Though anger itself is not inherently sinful, wrath can escalate to become zealous, impulsive actions that can cause disaster. Jesus’ emotional outburst illustrates the importance of exercising restraint, but also shows how even the Son of God was not immune to angry outbursts
4. Sloth: The Parable of the Talents (Matthew 25:14-30)
“Then he who had received the one talent came…and said, ‘Lord, I knew you to be a hard man, reaping where you have not sown, and gathering where you have not scattered seed. And I was afraid, and went and hid your talent in the ground” (Matthew 25:24-25).
In the Parable of the Talents, a master entrusts his servants with money, giving one servant only a single talent. This servant does nothing productive with his talent, but rather buries it in fear and laziness. When the master returns, the servant makes excuses for his inaction and apathy.
Jesus uses this parable to illustrate how wasting our God-given gifts and opportunities due to laziness and inactivity is morally wrong and spiritually dangerous.
5. Greed: The Rich Fool (Luke 12:16-21)
“Then [Jesus] spoke a parable…, saying, ‘The ground of a certain rich man yielded plentifully. And he thought…, I will pull down my barns and build greater, and there I will store all my crops and my goods. And I will say to my soul, “Soul, you have many goods laid up for many years; take your ease; eat, drink, and be merry.”’ But God said to him, ‘Fool! This night your soul will be required of you’” (Luke 12:16-21).
The Rich Fool tells the story of a wealthy landowner who had a very bountiful harvest. Rather than helping others with his surplus, he selfishly decided to tear down his barns and build bigger ones to store everything for himself. The man hoards his wealth instead of sharing, which prompts God to call him a fool, as his avarice provides no spiritual development or lasting fulfillment.
The Rich Fool warns against prioritizing earthly riches over spiritual wealth and living selfishly rather than generously.
6. Gluttony: The Parable of the Great Banquet (Luke 14:15-24)
“Then He said to him, ‘A certain man gave a great supper and invited many, and sent his servant…to say…, “Come, for all things are now ready.” But they all with one accord began to make excuses…So that servant came and reported these things to his master…, ‘Go out into the highways and hedges and compel them to come in, that my house may be filled’”(Luke 14:15-24).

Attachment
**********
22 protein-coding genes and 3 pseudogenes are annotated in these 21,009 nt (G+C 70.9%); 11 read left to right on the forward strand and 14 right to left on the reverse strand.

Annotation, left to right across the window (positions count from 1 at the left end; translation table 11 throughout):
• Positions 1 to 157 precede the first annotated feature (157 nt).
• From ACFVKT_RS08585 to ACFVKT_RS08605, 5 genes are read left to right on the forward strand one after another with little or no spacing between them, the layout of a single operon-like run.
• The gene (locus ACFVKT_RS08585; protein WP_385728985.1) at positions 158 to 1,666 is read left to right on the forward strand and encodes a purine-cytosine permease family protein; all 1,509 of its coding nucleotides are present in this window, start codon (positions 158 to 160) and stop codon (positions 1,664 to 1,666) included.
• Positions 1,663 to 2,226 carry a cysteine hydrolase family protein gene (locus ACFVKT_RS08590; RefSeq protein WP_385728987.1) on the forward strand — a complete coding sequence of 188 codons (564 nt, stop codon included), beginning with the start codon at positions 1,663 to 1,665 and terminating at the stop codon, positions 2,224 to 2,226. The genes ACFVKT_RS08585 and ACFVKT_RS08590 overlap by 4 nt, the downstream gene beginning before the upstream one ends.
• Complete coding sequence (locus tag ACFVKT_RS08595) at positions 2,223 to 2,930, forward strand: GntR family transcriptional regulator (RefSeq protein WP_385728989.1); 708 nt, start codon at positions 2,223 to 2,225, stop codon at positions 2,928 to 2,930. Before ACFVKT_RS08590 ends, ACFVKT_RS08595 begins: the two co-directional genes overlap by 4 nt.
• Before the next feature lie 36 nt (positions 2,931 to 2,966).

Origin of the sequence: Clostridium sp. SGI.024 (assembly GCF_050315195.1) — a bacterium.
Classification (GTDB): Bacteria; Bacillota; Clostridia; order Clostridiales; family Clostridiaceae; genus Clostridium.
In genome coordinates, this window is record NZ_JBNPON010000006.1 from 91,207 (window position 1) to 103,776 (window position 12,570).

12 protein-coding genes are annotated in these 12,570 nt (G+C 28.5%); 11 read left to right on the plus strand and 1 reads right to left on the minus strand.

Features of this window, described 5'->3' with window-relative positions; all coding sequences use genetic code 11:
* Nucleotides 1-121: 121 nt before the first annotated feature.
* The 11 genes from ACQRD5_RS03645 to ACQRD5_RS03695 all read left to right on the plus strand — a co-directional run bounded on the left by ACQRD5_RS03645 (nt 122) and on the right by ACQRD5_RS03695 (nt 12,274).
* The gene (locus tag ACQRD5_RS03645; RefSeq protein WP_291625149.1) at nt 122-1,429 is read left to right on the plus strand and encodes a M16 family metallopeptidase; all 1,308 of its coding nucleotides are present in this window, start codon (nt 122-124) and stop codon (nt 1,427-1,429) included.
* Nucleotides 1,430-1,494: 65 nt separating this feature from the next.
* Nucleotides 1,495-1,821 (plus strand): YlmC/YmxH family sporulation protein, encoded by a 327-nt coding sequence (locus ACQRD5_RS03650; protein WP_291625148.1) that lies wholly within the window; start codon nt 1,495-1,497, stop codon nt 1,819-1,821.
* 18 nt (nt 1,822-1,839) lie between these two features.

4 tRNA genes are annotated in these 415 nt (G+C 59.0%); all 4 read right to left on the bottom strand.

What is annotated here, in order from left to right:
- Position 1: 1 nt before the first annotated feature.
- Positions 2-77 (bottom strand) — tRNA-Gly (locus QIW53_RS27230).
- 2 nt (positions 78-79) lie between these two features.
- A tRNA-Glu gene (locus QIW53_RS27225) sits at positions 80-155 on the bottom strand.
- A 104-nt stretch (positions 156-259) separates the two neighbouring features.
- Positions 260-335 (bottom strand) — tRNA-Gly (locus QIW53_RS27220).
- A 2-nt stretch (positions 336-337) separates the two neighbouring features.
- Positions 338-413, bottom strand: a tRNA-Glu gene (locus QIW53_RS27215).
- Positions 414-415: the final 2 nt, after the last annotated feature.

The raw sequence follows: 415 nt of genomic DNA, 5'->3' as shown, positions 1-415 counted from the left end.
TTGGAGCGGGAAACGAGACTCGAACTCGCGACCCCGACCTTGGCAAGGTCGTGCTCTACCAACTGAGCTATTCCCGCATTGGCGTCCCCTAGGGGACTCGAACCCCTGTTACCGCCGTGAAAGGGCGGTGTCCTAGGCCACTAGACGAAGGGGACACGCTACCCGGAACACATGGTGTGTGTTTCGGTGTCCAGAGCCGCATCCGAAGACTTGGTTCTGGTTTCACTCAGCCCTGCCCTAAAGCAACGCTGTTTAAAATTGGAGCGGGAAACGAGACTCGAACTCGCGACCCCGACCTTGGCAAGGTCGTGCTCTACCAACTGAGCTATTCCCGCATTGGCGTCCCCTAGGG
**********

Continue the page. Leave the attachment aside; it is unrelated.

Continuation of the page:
A man prepares a great feast and invites many guests to attend. However, when the time came for the banquet, every guest made one excuse after another to avoid attending, revealing their excessive desire to overindulge in pleasures and refuse fulfilling their social obligation. Their gluttonous attachment to comfort and leisure caused them to snub their host’s generous invitation.
By choosing fulfilling fleshly lusts over their commitment to community, the parable of the banquet shows that gluttony can become an idol that displaces more important relationships and duties.
7. Lust: David and Bathsheba (2 Samuel 11)
“Then it happened one evening that David arose from his bed and walked on the roof of the king’s house. And from the roof he saw a woman bathing, and the woman was very beautiful…, and he sent messengers, and took her; and she came to him, and he lay with her” (2 Samuel 11:2).
When David stayed home from battle and noticed Bathsheba bathing on the roof below, he succumbed to intense sexual desire for another man’s wife instead of restraining his lustful impulses. David allowed lust to cloud his judgment and send for Bathsheba, commencing an adulterous affair that was purely driven by physical appetite. David’s carnal longing led him to commit the sins of adultery and murder in order to satisfy his lustful urges.
The story of David and Bathsheba demonstrates how lust can corrupt one’s character if not curbed and directed virtuously.
The Seven Deadly Sins help warn us against straying from the path of righteousness. Each sin corresponds to a human failing that moves us away from love and charity towards our fellow beings, and ultimately, from God.
As Proverbs 28:13 tells us, “He who covers his sins will not prosper, But whoever confesses and forsakes them will have mercy.” By understanding these vices and their reflections in the Bible, we can seek a path of virtue, and choose to more heavenly virtues in day-to-day life.